6. Dec 25, 2009 at 6:49 AM
    #6
    choptop

    choptop Molōn labe!

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    If you have the right tools and can follow simple directions the install is relatively easy for most lifts. For coil spring replacement I suggest taking the parts to your local suspension shop and let them swap.

    Ditto on any of the Toytec lifts- quality parts and excellent customer service.
     
  7. Dec 25, 2009 at 6:55 AM
    #7
    chris4x4

    chris4x4 With sufficient thrust, pigs fly just fine. Moderator

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    Hmmm.....That gives me a "Profesional" tone.....:D
     
  8. Dec 25, 2009 at 7:17 AM
    #8
    Brunes

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    yeah....RiIIIIIIIIGGGGGGGGGGGGGGGHHHHHHHHHHTTTTTTTTTTTTT
     
  9. Dec 25, 2009 at 7:18 AM
    #9
    chris4x4

    chris4x4 With sufficient thrust, pigs fly just fine. Moderator

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    HEY!....well......your right.....:anonymous:
     
  10. Dec 25, 2009 at 7:20 AM
    #10
    Brunes

    Brunes abides.

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    Merry Christmas Bud!!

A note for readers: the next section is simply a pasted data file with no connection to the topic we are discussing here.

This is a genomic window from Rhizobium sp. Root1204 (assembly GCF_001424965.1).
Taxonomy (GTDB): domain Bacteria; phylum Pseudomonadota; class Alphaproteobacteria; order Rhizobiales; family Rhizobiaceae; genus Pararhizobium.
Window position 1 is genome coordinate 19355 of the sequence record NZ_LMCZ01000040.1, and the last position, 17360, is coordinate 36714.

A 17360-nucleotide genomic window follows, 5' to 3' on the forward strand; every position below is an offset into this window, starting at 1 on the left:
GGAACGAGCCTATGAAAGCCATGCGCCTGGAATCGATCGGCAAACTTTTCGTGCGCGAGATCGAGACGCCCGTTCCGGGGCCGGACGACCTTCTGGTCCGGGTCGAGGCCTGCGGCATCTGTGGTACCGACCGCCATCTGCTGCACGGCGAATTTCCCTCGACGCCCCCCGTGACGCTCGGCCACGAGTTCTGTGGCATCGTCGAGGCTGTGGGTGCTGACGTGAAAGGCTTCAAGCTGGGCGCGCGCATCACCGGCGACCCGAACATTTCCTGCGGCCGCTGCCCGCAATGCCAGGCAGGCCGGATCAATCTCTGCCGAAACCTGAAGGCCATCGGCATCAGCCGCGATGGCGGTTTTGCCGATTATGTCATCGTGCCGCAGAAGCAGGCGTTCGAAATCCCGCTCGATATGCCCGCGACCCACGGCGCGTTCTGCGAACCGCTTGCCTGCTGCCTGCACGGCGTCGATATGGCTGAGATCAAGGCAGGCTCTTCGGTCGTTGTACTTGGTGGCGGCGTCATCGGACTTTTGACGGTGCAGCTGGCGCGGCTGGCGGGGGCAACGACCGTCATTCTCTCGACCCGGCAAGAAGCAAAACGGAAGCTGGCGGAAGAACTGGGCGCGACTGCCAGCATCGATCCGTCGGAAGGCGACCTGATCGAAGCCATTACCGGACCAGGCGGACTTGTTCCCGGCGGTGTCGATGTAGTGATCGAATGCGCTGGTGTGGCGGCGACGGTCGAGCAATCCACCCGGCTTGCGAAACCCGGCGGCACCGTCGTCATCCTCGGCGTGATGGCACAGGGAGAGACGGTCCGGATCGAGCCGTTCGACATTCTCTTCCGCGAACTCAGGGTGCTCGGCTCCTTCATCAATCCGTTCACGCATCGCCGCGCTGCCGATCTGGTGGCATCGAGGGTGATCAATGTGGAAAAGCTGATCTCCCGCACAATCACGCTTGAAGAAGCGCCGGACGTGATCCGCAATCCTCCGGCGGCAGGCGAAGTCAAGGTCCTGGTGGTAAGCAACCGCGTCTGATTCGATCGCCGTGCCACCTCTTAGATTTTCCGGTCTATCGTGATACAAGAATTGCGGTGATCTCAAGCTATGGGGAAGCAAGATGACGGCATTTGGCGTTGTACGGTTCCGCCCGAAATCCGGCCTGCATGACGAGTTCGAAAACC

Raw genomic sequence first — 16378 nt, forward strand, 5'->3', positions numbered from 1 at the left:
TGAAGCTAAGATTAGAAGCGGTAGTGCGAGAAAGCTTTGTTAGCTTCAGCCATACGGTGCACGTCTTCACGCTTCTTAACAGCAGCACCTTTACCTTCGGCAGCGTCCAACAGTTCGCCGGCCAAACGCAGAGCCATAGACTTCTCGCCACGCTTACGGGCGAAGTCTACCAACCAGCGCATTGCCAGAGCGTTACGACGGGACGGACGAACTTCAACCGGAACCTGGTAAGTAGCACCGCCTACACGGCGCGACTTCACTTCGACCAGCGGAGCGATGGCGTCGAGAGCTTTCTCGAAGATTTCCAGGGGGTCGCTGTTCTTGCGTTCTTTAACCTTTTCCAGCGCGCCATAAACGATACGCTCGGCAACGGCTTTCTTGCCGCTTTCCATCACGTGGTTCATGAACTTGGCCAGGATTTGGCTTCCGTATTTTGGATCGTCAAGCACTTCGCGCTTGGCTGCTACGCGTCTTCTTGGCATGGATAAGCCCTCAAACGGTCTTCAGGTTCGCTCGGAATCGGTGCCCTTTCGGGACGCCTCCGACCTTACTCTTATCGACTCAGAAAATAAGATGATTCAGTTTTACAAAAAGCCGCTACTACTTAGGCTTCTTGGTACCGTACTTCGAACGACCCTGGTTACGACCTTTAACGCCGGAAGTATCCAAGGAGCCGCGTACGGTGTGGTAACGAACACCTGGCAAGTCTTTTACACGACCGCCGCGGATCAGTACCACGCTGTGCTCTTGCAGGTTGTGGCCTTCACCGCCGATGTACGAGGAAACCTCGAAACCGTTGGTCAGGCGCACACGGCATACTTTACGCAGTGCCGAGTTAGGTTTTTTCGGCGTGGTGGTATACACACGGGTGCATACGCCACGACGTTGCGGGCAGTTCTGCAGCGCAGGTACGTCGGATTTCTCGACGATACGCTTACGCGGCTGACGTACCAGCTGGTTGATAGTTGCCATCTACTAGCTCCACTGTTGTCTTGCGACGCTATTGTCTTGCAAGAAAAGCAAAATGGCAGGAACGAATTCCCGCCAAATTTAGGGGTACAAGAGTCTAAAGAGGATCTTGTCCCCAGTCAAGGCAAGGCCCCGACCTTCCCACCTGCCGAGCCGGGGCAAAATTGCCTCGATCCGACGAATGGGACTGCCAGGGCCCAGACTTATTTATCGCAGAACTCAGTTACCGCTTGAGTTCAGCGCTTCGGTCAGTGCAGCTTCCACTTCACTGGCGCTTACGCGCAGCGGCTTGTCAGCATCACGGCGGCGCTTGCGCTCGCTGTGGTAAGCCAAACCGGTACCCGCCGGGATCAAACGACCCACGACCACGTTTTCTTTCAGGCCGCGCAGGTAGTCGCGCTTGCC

11. Dec 25, 2009 at 7:24 AM
    #11
    chris4x4

    chris4x4 With sufficient thrust, pigs fly just fine. Moderator

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    You too! :)
     
  12. Dec 25, 2009 at 7:24 AM
    #12
    jandrews

    jandrews Carolina Alliance Southwest Region Ambassador

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    Depends...lift installation itself with the right tools isn't that bad...but are you going to do other things as well?

    Suspension lifts open a lot of cans of worms, potentially. A lot of people lift to add larger tires - but then you're altering your gearing ratios with respect to tire rotation and crawl ratio in 4-lo - regearing, though not necessary, is a good idea to retain power and crawl characteristics at the expense of fuel economy.

    Larger tires with lift also will alter the braking characteristics of your rig, requiring longer breaking distances with the same brakes, or larger/more powerful brakes to maintain braking characteristics.

    Then of course you have the potential for driveline vibes which need to be sussed out - could result in carrier bearing or differential relocation, new driveshaft, or even be completely unfixable.

    Depending on how extreme you get with the modification, these items may need to be addressed or may not need to be addressed - a lot of that is the individual's preference. A shorter lift will likely require less of these ancillary items to still be satisfactory.
     
  13. Dec 25, 2009 at 7:39 AM
    #13
    Jigzor

    Jigzor Well-Known Member